October is Breast Cancer Awareness Month – I dislike the word with a vengeance! It used to be a disease that was rare, only affecting smokers and the truly elderly citizen. Now it’s a word that affects every age, every nation and every race. So we wear pink ribbons and we support this worthy cause, we volunteer and attend fundraisers, and it’s all good.
But did you know that in America, it’s also Domestic Violence Awareness Month or DVAM for short. The US has been observing DVAM since October 1987 and a law was passed in ’89 to make it official. On the first Monday of the month the Day of Unity is observed which mourns those who have died, celebrates those who survived and connects those trying to end domestic violence.
DVAM has three common themes:
- Mourning those who have died because of domestic violence
- Celebrating those who have survived
- Connecting those who work to end violence
You might say, “That’s all well and good for Americans Angie… but why should WE focus on this?”
In the United Kingdom, a woman is killed every 3 days by a current or former partner. As of 2014, 28.3% of women and 14.7% of men had experienced some domestic abuse since the age of 16. This is a massive problem and the United States dedicating an entire month to awareness is a fantastic and much needed initiative.
I did some more digging and I found more disturbing statistics for the UK from Refuge.org
Domestic violence – the facts
- 2 women are killed every week in England and Wales by a current or former partner (Office of National Statistics, 2015) – 1 woman killed every 3 days
- 1 in 4 women in England and Wales will experience domestic violence in their lifetimes and 8% will suffer domestic violence in any given year (Crime Survey of England and Wales, 2013/14)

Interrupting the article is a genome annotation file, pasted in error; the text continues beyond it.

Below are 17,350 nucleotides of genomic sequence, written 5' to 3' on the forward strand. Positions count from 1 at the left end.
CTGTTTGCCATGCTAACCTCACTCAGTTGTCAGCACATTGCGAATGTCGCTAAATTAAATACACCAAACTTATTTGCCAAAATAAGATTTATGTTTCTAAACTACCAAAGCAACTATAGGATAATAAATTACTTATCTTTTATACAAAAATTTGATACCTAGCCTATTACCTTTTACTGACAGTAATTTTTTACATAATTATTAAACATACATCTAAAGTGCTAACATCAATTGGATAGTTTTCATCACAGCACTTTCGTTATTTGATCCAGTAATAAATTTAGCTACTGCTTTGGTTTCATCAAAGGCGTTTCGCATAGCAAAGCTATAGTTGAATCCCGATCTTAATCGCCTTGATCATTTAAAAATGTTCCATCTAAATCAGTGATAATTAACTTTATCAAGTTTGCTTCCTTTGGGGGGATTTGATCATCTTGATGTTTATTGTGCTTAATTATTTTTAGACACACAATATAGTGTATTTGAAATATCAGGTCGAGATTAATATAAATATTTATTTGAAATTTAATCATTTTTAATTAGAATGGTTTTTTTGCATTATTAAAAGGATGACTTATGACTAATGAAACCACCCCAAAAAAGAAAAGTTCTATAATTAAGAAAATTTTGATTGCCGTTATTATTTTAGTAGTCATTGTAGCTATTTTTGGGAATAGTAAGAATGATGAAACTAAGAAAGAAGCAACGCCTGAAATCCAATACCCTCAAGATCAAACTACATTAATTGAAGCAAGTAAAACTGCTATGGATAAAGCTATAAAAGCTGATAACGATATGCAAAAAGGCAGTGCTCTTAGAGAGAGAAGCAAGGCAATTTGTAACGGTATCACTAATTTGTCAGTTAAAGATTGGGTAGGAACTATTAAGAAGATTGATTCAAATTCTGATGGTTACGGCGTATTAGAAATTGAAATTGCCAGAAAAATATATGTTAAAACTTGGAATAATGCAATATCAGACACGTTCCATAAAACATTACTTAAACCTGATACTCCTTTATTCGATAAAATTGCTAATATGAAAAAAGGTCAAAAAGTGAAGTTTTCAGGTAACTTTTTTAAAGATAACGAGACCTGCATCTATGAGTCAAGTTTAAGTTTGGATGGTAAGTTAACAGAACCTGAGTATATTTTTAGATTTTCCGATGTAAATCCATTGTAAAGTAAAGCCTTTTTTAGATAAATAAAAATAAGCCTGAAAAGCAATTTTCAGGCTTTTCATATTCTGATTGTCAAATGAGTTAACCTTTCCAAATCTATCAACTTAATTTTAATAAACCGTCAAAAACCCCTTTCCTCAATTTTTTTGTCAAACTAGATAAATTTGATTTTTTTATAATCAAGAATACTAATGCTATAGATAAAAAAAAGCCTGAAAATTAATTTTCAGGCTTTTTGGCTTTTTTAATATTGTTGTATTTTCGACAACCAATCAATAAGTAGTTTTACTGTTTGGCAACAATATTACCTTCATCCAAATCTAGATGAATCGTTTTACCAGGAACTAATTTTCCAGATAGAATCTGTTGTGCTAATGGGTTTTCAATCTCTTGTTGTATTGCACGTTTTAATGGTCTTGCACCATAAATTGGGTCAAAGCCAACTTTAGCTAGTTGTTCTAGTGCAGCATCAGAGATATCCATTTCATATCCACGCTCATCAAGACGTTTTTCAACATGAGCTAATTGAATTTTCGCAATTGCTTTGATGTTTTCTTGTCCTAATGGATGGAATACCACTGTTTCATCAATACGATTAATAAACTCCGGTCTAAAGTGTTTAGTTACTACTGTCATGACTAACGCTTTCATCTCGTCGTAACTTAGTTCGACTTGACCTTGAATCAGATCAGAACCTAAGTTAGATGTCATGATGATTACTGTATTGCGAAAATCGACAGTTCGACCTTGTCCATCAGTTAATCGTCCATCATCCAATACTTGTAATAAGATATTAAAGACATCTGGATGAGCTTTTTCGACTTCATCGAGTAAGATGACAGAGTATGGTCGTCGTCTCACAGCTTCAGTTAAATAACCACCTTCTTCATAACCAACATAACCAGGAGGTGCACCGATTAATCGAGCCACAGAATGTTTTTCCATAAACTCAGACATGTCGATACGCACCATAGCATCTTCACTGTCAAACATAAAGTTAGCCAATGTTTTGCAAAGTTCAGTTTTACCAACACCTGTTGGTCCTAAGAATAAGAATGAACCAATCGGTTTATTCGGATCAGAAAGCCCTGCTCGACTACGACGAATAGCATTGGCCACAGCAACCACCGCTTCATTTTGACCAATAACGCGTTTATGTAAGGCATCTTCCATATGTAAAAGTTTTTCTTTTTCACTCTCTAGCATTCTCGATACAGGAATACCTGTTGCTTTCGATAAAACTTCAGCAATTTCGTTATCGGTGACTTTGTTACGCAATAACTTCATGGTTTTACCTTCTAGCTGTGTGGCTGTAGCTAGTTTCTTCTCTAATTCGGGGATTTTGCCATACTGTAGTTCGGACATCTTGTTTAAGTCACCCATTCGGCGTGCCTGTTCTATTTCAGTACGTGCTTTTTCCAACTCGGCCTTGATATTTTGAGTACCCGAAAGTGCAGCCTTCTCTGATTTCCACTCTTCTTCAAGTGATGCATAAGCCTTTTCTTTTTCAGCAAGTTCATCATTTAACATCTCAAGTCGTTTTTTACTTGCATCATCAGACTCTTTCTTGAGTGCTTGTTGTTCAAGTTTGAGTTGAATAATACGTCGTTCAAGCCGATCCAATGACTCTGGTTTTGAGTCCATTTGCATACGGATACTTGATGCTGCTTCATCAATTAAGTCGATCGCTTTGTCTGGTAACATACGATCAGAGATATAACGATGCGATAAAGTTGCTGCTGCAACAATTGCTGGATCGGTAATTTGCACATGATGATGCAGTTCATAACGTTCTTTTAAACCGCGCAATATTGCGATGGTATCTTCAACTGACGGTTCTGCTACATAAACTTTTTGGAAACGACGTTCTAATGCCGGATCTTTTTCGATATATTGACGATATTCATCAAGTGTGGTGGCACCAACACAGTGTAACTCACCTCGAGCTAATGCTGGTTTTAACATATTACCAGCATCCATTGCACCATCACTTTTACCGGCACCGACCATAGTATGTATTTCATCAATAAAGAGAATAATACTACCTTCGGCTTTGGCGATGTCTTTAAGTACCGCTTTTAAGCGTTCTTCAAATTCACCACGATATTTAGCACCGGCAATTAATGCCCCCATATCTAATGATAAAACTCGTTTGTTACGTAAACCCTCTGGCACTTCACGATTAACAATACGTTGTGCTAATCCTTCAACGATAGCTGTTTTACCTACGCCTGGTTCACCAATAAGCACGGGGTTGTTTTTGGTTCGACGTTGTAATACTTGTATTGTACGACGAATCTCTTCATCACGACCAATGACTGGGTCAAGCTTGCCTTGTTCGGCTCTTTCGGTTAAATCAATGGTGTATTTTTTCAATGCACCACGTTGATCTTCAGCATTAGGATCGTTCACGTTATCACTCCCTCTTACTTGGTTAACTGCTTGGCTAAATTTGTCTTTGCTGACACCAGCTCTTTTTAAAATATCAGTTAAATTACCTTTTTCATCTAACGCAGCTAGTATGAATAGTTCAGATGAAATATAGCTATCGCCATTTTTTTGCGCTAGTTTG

- Globally, 1 in 3 women will experience violence at the hands of a male partner (State of the World’s Fathers Report, MenCare, 2015)
- Domestic violence has a higher rate of repeat victimisation than any other crime (Home Office, July 2002)
- Every minute police in the UK receive a domestic assistance call – yet only 35% of domestic violence incidents are reported to the police (Stanko, 2000 & Home Office, 2002)
- The 2001/02 British Crime Survey (BCS) found that there were an estimated 635,000 incidents of domestic violence in England and Wales. 81% of the victims were women and 19% were men. Domestic violence incidents also made up nearly 22% of all violent incidents reported by participants in the BCS (Home Office, July 2002)
- On average, a woman is assaulted 35 times before her first call to the police (Jaffe, 1982)
And in a recent article in The Independent:
Around 4,000 women have died from domestic violence in the past year. At least three women die per day due to domestic violence in the US alone.
Domestic violence is best understood as a pattern of abusive behaviors–including physical, sexual, and psychological attacks as well as economic coercion–used by one intimate partner against another (adult or adolescent) to gain, maintain, or regain power and control in the relationship. Batterers use of a range of tactics to frighten, terrorize, manipulate, hurt, humiliate, blame, often injure, and sometimes kill a current or former intimate partner.
So while you’re wearing your pink ribbon to support Breast Cancer Awareness Month, get yourself a purple ribbon too. Domestic Violence is a huge issue everywhere. It’s kept secret behind a wall of shame that we need to tear down. According to the statistics above, the odds are very likely that you know someone who’s been, or is currently, a victim of domestic violence. Let’s not let it continue to be a silent killer.
If you or anyone you know is looking for help, please call one of these numbers. There are people there that can help you.
ChildLine– 0800 1111 – ChildLine is the free and confidential 24-hour helpline for young people and children in the UK. You can call ChildLine with any worry, big or small. Calls to this number will not show up on mobile phone or landline bills.
0808 2000 247 – Freephone the 24-hour National Domestic Violence Helpline, run in partnership between Women’s Aid and Refuge. Calls to this number will not show up on BT Landline phone bills.
Rape Crisis- 0808 802 9999 – A telephone helpline service for women and girls who are survivors of rape, child sexual abuse, sexual harassment or any form of sexual violence. Click here for their website.
National LGBT Domestic Abuse Helpline T: 0800 999 5428 E: email@example.com
Emotional and practical support for LGBT people experiencing domestic abuse. Abuse isn’t always physical- it can be psychological, emotional, financial and sexual too. Speak out, don’t suffer in silence.